It’s possible in 2019 that more people know O’Shea Jackson as an actor than as a rapper. I don’t have personal knowledge of how Ice Cube thinks, but I’d dare say that doesn’t bother him very much, because he wouldn’t have gone eight years between albums if it did. During that span Mr. Jackson could be seen in both “21” and “22 Jump Street” plus buddy cop comedies “Ride Along” and “Ride Along 2”, while his son could be seen portraying HIM in the based-on-a-true-story motion picture “Straight Outta Compton“. Acting is definitely in the Jackson family’s blood.
Lest we forget that Cube cut his teeth creating hip-hop classics in the 1980’s and 1990’s, and continued to score hits throughout the 2000’s, Mr. Jackson is back with “Everythangs Corrupt” to prove there’s no such thing as retirement from hip-hop OR professional wrestling. The timing was initially confusing given the long drought between 2010 and 2018 before this album came out, but as the album’s opening song “Arrest the President” shows, Jackson has plenty of motivation to rap again. There’s little doubt who he’s talking about.
“Let’s meet at the White House
Run in and turn the lights out
Man, they treat it like a traphouse
Deez motherf—ers never take the trash out
They just cash out and mash out
Nigga take your drugs and pass out”
It just goes to show that the only thing necessary to bring Ice Cube back to the mic was the most racist, vile and corrupt U.S. President in American history. I’m sure it was only a matter of time before Cube had a full album’s worth of material to release, but having to see POTUS 45 every day on the news undoubtedly sped up the process. Having producers like Shawnski to work with didn’t hurt either. The heavy ivory keys and booming funk of “Arrest the President” harken back to some classic Westside Connection s–t. While Beau James doesn’t bang quite as hard on “Chase Down the Bully”, it’s an equally politically motivated song as Cube vows to hunt down “all you evil forces, with your tiki torches”. Once again the target of his rage isn’t hard to grasp.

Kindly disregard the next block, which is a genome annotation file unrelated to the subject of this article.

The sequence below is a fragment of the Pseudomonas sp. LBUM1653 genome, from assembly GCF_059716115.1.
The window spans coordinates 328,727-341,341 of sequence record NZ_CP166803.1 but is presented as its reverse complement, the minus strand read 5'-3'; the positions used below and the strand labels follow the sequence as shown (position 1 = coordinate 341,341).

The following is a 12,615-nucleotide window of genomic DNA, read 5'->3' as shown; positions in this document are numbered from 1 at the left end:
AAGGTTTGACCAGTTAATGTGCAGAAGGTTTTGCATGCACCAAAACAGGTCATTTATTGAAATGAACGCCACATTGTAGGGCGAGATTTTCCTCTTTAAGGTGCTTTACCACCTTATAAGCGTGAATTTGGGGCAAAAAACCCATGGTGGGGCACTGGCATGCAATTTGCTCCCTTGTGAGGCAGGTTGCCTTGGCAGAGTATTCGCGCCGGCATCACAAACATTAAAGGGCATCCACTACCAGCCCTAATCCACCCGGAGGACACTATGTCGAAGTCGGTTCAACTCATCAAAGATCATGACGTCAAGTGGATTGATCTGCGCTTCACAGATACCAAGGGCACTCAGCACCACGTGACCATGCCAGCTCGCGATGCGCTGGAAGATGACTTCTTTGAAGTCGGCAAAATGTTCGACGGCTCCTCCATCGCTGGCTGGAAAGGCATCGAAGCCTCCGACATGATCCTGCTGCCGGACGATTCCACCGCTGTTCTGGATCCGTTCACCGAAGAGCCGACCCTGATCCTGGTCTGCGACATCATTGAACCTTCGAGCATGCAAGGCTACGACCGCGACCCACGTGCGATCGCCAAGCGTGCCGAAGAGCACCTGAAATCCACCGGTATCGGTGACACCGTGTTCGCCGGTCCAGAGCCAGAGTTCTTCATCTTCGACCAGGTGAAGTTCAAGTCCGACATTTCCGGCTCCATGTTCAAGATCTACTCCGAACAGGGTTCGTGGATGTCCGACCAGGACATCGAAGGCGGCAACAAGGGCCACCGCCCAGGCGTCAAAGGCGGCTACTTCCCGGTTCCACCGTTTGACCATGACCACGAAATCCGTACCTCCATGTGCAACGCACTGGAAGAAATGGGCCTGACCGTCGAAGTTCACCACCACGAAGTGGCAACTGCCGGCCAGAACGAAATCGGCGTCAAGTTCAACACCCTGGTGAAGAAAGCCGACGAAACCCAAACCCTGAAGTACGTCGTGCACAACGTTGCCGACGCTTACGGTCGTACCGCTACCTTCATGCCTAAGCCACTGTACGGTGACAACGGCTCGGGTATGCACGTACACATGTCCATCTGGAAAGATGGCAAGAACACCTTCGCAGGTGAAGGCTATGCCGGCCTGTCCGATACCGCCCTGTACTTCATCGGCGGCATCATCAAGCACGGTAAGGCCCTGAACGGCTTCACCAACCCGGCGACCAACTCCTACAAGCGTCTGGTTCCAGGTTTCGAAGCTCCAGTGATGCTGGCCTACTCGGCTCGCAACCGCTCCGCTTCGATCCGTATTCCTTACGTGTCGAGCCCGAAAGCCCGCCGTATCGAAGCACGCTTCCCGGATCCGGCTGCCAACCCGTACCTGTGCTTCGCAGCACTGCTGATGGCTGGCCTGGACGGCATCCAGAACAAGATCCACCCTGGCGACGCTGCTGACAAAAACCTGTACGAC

Cube keeps his album firmly rooted in Cali with the beats, rhymes and the lone guest star Too $hort on “Ain’t Got No Haters”. The song borrows heavily from Delegation’s “Oh Honey” which for some will provoke memories of R&B hits by Total and Puff Daddy, but for me it will always be first and best remember as the backdrop of the seminal Geto Boys classic “Quickie“. DJ Pooh does the song as much as justice as anybody else to loop this smooth track over the years, and $hort’s boisterous bars include lines like “I don’t shop for bargains, f–k a pre-sale”. Word.
If there’s one other song on here that’s automatically worth the price of admission besides those already mentioned, it’s lead single “The New Funkadelic” without a doubt. The name is not a coincidence — T-Mix borrows heavily from Funkadelic’s “(Not Just) Knee Deep” and lets Jackson update it for the 21st century with his flow.
With so much time having elapsed between audio appearances by O’Shea Jackson, just having damn near 60 minutes of Ice Cube rapping is a treat. Of course just hearing him rap isn’t enough — the music and the lyrics have to be right. Whether it’s Teak Da Beatsmith hitting it hard on “Non Believers” (with an appropriate Flavor Flav sample) and “Can You Dig It?”, T-Mix throwing down on “Good Cop Bad Cop” and Fredwreck getting wreck on the title track, the albums thumps hard 90% of the time. The other 10% would be “Fire Water” and “Don’t Bring Me No Bag”, both of which seem to be going through the motions. It’s also important to note that even though O’Shea is okay when he’s fired up, at other times he seems out of step with the times. “Have you acting strange like the dog with the mange” is not what I’d call a good punchline on the too aptly named “Bad Dope”. On the WHOLE “Everythangs Corrupt” is a very welcome return, but we’re never getting back to the “Death Certificate” era again — this is as good as it gets.